— -- A New Rochelle, Ill. woman was reunited with her wedding dress on Tuesday after losing it—and her entire home when a tornado hit earlier this year.
Roger Miller, a farmer from Belvidere, Ill., told ABC News today he helped restore the lost gown, which he stumbled upon in his field this past April while cleaning up debris from the EF-4 tornado that hit nearby towns.
"I had over eight truckloads of debris on my 80-acre field, and when I found the dress, I thought, 'My golly, that's a beautiful dress!'" Miller, 73, said. "It was still on its hanger, but it was soiled quite a bit. I brought it back home and told my wife we should try to find who owns the dress."
Miller's wife posted a photo of the dress to a Facebook page for tornado survivors and within hours, they found its owner: Kelly Newman of Rochelle, Illinois, a town that was nearly 30 miles away.
Newman, 47, told ABC today, the tornado had destroyed their whole house.
"When it was finally over, everything was gone," she said. "I looked up, and instead of our roof, there was just sky."
Newman said her son saw a photo of the dress on the Facebook page. She then got in touch with Miller, the farmer who found her dress, but he told her that he wanted to do something special before he returned it to her.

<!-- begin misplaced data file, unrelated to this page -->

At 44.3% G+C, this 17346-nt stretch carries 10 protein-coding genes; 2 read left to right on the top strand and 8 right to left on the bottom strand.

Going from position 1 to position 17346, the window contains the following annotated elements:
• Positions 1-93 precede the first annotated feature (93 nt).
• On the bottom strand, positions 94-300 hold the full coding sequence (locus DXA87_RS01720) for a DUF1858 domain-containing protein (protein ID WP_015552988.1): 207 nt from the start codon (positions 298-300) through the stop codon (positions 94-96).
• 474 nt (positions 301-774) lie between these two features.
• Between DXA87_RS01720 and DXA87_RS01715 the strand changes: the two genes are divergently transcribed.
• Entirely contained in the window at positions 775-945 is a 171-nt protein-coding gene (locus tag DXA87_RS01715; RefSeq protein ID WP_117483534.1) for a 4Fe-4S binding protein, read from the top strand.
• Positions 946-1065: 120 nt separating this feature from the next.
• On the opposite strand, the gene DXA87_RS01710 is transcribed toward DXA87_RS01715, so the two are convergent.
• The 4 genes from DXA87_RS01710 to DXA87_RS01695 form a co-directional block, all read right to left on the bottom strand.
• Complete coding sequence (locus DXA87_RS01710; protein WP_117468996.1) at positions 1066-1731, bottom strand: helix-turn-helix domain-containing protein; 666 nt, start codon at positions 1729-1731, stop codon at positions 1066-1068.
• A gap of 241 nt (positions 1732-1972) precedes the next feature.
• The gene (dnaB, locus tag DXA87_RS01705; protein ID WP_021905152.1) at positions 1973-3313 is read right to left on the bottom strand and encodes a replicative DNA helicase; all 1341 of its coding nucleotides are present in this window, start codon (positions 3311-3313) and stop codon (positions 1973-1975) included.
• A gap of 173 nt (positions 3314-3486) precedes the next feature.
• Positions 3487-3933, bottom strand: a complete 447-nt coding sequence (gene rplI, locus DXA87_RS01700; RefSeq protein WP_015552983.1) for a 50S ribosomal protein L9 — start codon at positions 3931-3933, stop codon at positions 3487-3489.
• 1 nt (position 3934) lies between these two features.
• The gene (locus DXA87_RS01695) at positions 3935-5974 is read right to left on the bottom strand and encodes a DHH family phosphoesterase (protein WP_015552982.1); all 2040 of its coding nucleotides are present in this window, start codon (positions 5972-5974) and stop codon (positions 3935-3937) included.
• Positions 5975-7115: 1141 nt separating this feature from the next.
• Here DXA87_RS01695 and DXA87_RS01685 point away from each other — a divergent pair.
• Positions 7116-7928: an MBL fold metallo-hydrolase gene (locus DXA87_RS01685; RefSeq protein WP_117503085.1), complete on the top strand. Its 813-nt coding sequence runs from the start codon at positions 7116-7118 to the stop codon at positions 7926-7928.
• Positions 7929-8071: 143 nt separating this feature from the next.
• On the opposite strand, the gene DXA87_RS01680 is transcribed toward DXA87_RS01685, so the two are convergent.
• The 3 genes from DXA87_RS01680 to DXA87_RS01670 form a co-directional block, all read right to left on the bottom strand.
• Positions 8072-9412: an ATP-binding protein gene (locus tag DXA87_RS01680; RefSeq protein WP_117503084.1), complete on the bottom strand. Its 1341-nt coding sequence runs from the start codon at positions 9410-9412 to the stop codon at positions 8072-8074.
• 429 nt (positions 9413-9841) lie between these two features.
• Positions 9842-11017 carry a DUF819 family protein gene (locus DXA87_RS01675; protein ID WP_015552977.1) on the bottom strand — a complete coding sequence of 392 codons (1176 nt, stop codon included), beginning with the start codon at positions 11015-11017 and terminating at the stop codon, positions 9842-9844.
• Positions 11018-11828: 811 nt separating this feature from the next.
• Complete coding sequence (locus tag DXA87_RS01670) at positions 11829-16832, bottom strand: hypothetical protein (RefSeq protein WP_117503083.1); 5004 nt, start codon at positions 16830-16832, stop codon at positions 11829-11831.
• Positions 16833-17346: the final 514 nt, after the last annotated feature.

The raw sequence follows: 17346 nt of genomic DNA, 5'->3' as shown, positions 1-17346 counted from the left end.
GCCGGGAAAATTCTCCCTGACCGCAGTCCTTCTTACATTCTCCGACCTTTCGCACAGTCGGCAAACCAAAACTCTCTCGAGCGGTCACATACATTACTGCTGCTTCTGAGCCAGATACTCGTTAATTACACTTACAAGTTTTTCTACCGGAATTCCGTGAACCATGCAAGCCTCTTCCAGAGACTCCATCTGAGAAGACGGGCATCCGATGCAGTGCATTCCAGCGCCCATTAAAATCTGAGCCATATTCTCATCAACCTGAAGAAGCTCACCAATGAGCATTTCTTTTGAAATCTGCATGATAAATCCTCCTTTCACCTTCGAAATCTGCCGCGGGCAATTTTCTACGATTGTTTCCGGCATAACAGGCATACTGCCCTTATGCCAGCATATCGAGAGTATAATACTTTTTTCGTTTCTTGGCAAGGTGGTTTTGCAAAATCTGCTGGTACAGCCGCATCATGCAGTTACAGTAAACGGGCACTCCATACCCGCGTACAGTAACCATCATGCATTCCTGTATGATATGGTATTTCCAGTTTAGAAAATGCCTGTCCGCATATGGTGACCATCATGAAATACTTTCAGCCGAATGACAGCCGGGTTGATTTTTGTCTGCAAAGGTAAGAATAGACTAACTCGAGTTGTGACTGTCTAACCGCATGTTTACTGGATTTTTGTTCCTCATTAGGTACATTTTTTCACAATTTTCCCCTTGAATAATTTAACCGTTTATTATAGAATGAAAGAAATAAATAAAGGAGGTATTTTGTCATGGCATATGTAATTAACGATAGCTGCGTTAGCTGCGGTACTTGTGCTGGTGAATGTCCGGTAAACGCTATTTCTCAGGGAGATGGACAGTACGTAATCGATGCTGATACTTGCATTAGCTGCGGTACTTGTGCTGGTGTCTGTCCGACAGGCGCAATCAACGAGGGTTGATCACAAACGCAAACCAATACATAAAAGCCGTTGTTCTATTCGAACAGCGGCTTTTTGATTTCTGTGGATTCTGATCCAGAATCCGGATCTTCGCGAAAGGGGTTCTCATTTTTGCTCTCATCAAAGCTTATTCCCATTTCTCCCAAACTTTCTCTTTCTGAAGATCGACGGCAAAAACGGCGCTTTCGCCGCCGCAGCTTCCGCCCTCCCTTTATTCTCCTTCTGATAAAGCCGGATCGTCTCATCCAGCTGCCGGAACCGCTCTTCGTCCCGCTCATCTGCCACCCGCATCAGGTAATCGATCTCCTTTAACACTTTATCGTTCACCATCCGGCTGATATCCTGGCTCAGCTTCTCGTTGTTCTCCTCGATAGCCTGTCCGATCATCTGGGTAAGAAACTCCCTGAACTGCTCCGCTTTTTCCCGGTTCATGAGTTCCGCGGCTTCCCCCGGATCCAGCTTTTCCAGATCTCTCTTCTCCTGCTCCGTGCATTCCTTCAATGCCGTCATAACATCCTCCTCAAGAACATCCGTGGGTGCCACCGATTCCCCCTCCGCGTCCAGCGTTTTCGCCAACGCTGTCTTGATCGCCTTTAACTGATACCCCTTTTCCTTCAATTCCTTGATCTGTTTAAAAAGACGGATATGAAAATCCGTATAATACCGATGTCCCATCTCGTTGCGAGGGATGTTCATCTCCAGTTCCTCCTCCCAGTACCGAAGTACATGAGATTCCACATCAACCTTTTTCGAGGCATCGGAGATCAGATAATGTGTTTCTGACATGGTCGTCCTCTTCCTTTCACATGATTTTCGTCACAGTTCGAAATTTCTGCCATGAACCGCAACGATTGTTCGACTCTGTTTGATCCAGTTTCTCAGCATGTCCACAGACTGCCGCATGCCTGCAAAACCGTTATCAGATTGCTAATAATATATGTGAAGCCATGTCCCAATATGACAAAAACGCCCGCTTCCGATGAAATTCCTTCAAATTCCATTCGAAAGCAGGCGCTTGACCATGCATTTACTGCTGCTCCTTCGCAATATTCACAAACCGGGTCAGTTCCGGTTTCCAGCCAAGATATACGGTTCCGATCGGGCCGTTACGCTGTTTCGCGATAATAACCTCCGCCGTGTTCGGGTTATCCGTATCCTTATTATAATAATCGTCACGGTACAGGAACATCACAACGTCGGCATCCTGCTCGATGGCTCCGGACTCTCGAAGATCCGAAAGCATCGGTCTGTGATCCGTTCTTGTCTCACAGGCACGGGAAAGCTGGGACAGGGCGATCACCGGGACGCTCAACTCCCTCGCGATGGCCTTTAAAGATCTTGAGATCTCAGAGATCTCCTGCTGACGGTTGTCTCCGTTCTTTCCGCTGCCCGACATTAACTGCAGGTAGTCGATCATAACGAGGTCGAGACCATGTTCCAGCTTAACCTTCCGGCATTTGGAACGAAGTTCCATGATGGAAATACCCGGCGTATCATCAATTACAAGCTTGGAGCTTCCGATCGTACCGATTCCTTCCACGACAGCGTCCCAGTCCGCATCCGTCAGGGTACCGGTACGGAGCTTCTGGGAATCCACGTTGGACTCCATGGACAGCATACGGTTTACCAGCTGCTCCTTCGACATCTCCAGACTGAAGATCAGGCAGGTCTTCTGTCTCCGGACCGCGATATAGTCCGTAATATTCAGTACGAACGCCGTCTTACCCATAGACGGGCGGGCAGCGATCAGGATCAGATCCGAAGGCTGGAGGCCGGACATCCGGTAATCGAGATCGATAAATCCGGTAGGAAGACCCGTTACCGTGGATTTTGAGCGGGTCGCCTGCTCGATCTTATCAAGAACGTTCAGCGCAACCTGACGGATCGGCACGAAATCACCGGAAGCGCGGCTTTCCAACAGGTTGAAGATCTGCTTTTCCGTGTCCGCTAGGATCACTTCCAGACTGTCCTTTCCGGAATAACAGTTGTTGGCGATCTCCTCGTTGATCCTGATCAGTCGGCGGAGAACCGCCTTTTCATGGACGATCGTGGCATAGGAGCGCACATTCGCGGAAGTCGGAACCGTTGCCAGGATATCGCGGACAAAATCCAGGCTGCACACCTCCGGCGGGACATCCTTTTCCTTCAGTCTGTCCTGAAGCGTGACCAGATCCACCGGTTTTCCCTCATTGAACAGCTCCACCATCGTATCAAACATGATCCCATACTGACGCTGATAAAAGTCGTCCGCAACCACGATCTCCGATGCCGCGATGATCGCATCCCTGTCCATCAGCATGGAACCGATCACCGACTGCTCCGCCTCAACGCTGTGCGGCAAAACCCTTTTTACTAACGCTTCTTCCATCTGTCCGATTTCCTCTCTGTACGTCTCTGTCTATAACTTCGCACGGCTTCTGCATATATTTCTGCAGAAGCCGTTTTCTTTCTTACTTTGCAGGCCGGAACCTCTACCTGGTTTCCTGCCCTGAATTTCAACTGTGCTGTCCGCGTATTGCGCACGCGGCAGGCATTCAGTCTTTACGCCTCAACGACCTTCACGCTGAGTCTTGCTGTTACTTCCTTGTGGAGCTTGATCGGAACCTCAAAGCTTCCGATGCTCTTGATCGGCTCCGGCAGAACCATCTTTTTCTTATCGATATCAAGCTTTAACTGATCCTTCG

Miller said he wanted to give the dress back "looking nice and clean," so he took the dress to David Perez, the owner of Neighborhood Cleaners in Belvidere.
Perez, told ABC News today, the dirt and damage was so severe that he had to ship the gown to Bridal Kare, a wedding dress preservation and cleaning service in Buffalo, New York.
The dress now looks brand new, and it is sealed in a box that has been removed of oxygen to prevent the dress from turning yellow, Perez said.
Though the dress was ready within a few weeks, due to conflicting schedules, the cleaner, farmer and dress' owner were only able to finally connect this Tuesday, when Miller and Perez presented Newman with her restored dress.
"I was so surprised and overwhelmed with how good it looked, pretty much brand new," Newman said. "Mr. Miller could've just thrown it away, but you know, out of the kindness of his heart, he knew it belonged to someone and wanted to get it back to us, and I'm so grateful and blessed for that."
Miller added that she's also heard back from people as far as Wisconsin, where some of her old photos and documents have showed up after the powerful tornado.
Perez, the cleaners' owner, said "it was very, very heartwarming" to see that Newman was "able to get something back very meaningful after losing everything."